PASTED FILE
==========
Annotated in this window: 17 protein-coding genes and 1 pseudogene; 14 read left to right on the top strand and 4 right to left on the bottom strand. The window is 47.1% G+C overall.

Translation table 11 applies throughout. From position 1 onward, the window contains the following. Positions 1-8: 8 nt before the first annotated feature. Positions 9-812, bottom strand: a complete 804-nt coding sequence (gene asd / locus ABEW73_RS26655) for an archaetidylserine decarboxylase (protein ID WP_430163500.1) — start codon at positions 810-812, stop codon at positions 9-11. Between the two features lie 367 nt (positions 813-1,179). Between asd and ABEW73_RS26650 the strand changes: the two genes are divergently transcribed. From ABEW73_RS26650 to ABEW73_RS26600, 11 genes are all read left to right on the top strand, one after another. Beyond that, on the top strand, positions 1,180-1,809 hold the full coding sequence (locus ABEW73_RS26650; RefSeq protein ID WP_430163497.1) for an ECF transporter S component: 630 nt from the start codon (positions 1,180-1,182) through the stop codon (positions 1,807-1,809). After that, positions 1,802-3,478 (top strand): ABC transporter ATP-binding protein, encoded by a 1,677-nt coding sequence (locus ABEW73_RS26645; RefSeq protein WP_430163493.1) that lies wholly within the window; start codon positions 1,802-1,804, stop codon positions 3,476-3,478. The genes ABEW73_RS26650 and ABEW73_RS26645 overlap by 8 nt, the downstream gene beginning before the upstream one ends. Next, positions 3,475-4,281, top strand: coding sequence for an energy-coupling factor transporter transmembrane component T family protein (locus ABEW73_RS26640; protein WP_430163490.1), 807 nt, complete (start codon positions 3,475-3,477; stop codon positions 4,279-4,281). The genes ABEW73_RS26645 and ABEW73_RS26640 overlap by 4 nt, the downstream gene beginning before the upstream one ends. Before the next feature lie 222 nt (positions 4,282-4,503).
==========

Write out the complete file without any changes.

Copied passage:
Annotated in this window: 17 protein-coding genes and 1 pseudogene; 14 read left to right on the top strand and 4 right to left on the bottom strand. The window is 47.1% G+C overall.

Translation table 11 applies throughout. From position 1 onward, the window contains the following. Positions 1-8: 8 nt before the first annotated feature. Positions 9-812, bottom strand: a complete 804-nt coding sequence (gene asd / locus ABEW73_RS26655) for an archaetidylserine decarboxylase (protein ID WP_430163500.1) — start codon at positions 810-812, stop codon at positions 9-11. Between the two features lie 367 nt (positions 813-1,179). Between asd and ABEW73_RS26650 the strand changes: the two genes are divergently transcribed. From ABEW73_RS26650 to ABEW73_RS26600, 11 genes are all read left to right on the top strand, one after another. Beyond that, on the top strand, positions 1,180-1,809 hold the full coding sequence (locus ABEW73_RS26650; RefSeq protein ID WP_430163497.1) for an ECF transporter S component: 630 nt from the start codon (positions 1,180-1,182) through the stop codon (positions 1,807-1,809). After that, positions 1,802-3,478 (top strand): ABC transporter ATP-binding protein, encoded by a 1,677-nt coding sequence (locus ABEW73_RS26645; RefSeq protein WP_430163493.1) that lies wholly within the window; start codon positions 1,802-1,804, stop codon positions 3,476-3,478. The genes ABEW73_RS26650 and ABEW73_RS26645 overlap by 8 nt, the downstream gene beginning before the upstream one ends. Next, positions 3,475-4,281, top strand: coding sequence for an energy-coupling factor transporter transmembrane component T family protein (locus ABEW73_RS26640; protein WP_430163490.1), 807 nt, complete (start codon positions 3,475-3,477; stop codon positions 4,279-4,281). The genes ABEW73_RS26645 and ABEW73_RS26640 overlap by 4 nt, the downstream gene beginning before the upstream one ends. Before the next feature lie 222 nt (positions 4,282-4,503).